The Self-Report Symptom Inventory (SRSI) is sensitive to instructed feigning, but not to genuine psychopathology in male forensic inpatients: An initial study

Daniël van Helvoort, Harald Merckelbach, Thomas Merten

Research output: Contribution to journalArticleAcademicpeer-review

Abstract

Objective: The Self-Report Symptom Inventory (SRSI) is a new symptom validity test that, unlike other symptom over-reporting measures, contains both genuine symptom and pseudosymptom scales. We tested whether its pseudosymptom scale is sensitive to genuine psychopathology and evaluated its discriminant validity in an instructed feigning experiment that relied on carefully selected forensic inpatients (n = 40).
Method: We administered the SRSI twice: we instructed patients to respond honestly to the SRSI (T1) and then to exaggerate their symptoms in a convincing way (T2).
Results: On T1, the pseudosymptom scale was insensitive to patients’ actual psychopathology. Two patients (5%) had scores exceeding the liberal cut point (specificity = 0.95) and no patient scored above the more stringent cut point (specificity = 1.0). Also, the SRSI cut scores and ratio index discriminated well between honest (T1) and exaggerated (T2) responses (AUCs were 0.98 and 0.95, respectively).
Conclusions: Given the relatively few false positives, our data suggest that the pseudosymptom scale of the SRSI is a useful measure of symptom over-reporting in forensic treatment settings.
Original languageEnglish
Pages (from-to)1069-1082
Number of pages14
JournalNeuropsychology, Development and Cognition. Section D: The Clinical Neuropsychologist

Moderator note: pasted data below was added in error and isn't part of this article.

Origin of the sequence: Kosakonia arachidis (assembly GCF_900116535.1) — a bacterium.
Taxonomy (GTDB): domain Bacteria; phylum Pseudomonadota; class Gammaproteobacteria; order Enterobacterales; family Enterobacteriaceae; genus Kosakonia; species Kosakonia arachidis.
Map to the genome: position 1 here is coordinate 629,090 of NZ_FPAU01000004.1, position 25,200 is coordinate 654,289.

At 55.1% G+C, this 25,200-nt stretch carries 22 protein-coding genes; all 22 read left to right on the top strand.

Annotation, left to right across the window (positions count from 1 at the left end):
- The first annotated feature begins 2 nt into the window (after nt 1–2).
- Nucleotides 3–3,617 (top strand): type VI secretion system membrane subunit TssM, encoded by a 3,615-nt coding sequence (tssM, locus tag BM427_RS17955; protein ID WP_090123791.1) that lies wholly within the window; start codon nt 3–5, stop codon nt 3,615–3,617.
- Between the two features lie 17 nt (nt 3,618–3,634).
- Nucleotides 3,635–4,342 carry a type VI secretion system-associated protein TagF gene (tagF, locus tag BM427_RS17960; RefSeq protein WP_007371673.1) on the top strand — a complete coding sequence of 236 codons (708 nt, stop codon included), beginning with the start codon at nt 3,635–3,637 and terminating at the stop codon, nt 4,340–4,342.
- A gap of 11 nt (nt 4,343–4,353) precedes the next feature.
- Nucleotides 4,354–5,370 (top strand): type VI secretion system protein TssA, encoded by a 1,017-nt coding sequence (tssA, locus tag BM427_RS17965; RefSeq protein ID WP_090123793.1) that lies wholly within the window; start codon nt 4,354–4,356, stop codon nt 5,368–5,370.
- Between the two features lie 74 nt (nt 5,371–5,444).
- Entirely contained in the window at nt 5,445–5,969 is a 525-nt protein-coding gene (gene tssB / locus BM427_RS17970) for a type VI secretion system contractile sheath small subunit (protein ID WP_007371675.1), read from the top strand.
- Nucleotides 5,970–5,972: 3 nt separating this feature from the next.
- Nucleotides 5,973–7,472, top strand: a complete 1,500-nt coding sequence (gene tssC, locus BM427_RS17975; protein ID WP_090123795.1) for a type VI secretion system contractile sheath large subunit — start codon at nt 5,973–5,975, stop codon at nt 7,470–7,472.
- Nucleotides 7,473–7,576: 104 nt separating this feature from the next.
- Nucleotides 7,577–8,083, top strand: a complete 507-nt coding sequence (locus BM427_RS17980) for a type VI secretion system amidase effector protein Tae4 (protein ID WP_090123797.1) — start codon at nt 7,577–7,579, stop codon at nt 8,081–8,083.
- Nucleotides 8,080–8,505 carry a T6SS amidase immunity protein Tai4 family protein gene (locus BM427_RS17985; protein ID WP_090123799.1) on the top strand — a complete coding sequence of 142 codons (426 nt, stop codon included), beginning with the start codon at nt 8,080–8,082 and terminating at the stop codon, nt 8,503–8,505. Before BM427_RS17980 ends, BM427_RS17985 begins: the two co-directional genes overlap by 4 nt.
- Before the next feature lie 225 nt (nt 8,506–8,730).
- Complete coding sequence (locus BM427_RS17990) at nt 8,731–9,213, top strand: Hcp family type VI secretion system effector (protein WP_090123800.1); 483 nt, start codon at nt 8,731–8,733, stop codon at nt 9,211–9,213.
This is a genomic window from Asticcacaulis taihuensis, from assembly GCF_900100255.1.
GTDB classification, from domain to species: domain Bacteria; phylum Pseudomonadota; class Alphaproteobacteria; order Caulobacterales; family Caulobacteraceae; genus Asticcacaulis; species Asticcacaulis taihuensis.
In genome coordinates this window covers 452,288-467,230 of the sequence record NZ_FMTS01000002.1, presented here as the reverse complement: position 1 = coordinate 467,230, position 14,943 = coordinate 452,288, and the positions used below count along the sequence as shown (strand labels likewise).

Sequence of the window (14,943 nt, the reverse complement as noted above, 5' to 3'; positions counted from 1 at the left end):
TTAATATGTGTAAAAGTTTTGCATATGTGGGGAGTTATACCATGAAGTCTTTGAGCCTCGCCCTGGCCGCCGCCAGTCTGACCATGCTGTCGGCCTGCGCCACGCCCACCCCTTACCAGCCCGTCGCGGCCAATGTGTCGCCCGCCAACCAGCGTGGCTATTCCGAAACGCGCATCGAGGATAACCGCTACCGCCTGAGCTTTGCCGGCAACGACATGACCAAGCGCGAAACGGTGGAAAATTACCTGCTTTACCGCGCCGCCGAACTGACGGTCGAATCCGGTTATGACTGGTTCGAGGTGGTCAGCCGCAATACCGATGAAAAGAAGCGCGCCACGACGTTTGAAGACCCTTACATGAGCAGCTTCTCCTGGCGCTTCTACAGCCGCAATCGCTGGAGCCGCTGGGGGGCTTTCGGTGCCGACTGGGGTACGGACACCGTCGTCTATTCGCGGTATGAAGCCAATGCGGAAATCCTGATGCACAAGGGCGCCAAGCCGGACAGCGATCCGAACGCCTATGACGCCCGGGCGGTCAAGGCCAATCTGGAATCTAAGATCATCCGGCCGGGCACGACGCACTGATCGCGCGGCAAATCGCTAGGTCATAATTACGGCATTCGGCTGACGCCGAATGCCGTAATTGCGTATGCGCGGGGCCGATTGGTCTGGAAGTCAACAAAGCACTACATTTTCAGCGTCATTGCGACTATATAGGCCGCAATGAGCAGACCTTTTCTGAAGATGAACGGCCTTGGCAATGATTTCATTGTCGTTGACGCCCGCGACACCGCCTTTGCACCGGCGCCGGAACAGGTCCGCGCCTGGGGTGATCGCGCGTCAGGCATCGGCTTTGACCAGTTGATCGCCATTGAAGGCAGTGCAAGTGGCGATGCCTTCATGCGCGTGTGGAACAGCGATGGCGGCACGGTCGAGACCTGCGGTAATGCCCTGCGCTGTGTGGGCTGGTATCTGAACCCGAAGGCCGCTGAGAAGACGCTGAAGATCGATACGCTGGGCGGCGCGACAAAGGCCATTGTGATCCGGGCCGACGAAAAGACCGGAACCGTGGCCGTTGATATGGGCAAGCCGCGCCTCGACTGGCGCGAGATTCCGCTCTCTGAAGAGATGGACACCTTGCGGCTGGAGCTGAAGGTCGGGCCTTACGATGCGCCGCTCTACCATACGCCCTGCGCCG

Volume33
Issue number6
DOIs
Publication statusPublished - 18 Aug 2019

Keywords

  • Symptom validity
  • symptom over-reporting
  • feigning
  • forensic patients
  • Self-report symptom inventory
  • MALINGERED NEUROCOGNITIVE DYSFUNCTION
  • STRUCTURED-INVENTORY
  • AMERICAN ACADEMY
  • SECONDARY GAIN
  • RESPONSE BIAS
  • BASE RATES
  • POLICY
  • TESTS
  • SCALE

Cite this

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title = "The Self-Report Symptom Inventory (SRSI) is sensitive to instructed feigning, but not to genuine psychopathology in male forensic inpatients: An initial study",
abstract = "Objective: The Self-Report Symptom Inventory (SRSI) is a new symptom validity test that, unlike other symptom over-reporting measures, contains both genuine symptom and pseudosymptom scales. We tested whether its pseudosymptom scale is sensitive to genuine psychopathology and evaluated its discriminant validity in an instructed feigning experiment that relied on carefully selected forensic inpatients (n = 40).Method: We administered the SRSI twice: we instructed patients to respond honestly to the SRSI (T1) and then to exaggerate their symptoms in a convincing way (T2).Results: On T1, the pseudosymptom scale was insensitive to patients’ actual psychopathology. Two patients (5{\%}) had scores exceeding the liberal cut point (specificity = 0.95) and no patient scored above the more stringent cut point (specificity = 1.0). Also, the SRSI cut scores and ratio index discriminated well between honest (T1) and exaggerated (T2) responses (AUCs were 0.98 and 0.95, respectively).Conclusions: Given the relatively few false positives, our data suggest that the pseudosymptom scale of the SRSI is a useful measure of symptom over-reporting in forensic treatment settings.",